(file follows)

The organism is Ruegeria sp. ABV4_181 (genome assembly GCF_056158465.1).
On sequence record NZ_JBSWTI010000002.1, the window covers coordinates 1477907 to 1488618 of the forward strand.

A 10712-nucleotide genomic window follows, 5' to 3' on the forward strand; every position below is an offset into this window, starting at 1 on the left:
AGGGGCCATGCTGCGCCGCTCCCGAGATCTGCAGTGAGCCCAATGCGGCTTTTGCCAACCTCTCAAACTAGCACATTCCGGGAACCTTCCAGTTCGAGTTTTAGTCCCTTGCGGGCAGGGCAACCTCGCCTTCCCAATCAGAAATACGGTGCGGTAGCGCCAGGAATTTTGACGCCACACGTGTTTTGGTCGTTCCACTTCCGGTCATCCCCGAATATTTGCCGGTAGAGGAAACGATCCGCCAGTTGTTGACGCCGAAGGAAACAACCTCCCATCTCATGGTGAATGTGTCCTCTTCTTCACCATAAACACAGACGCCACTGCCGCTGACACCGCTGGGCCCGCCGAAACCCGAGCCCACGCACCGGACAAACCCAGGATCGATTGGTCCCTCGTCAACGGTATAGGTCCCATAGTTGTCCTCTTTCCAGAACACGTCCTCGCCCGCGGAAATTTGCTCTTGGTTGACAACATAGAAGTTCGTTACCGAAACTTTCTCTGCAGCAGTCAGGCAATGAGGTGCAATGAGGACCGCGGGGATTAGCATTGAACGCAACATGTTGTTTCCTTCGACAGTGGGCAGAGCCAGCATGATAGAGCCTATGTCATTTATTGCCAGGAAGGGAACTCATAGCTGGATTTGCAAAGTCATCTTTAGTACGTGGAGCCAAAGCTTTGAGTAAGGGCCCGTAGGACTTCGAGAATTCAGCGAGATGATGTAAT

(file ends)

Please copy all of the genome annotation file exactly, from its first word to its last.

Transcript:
The organism is Ruegeria sp. ABV4_181 (genome assembly GCF_056158465.1).
On sequence record NZ_JBSWTI010000002.1, the window covers coordinates 1477907 to 1488618 of the forward strand.

A 10712-nucleotide genomic window follows, 5' to 3' on the forward strand; every position below is an offset into this window, starting at 1 on the left:
AGGGGCCATGCTGCGCCGCTCCCGAGATCTGCAGTGAGCCCAATGCGGCTTTTGCCAACCTCTCAAACTAGCACATTCCGGGAACCTTCCAGTTCGAGTTTTAGTCCCTTGCGGGCAGGGCAACCTCGCCTTCCCAATCAGAAATACGGTGCGGTAGCGCCAGGAATTTTGACGCCACACGTGTTTTGGTCGTTCCACTTCCGGTCATCCCCGAATATTTGCCGGTAGAGGAAACGATCCGCCAGTTGTTGACGCCGAAGGAAACAACCTCCCATCTCATGGTGAATGTGTCCTCTTCTTCACCATAAACACAGACGCCACTGCCGCTGACACCGCTGGGCCCGCCGAAACCCGAGCCCACGCACCGGACAAACCCAGGATCGATTGGTCCCTCGTCAACGGTATAGGTCCCATAGTTGTCCTCTTTCCAGAACACGTCCTCGCCCGCGGAAATTTGCTCTTGGTTGACAACATAGAAGTTCGTTACCGAAACTTTCTCTGCAGCAGTCAGGCAATGAGGTGCAATGAGGACCGCGGGGATTAGCATTGAACGCAACATGTTGTTTCCTTCGACAGTGGGCAGAGCCAGCATGATAGAGCCTATGTCATTTATTGCCAGGAAGGGAACTCATAGCTGGATTTGCAAAGTCATCTTTAGTACGTGGAGCCAAAGCTTTGAGTAAGGGCCCGTAGGACTTCGAGAATTCAGCGAGATGATGTAAT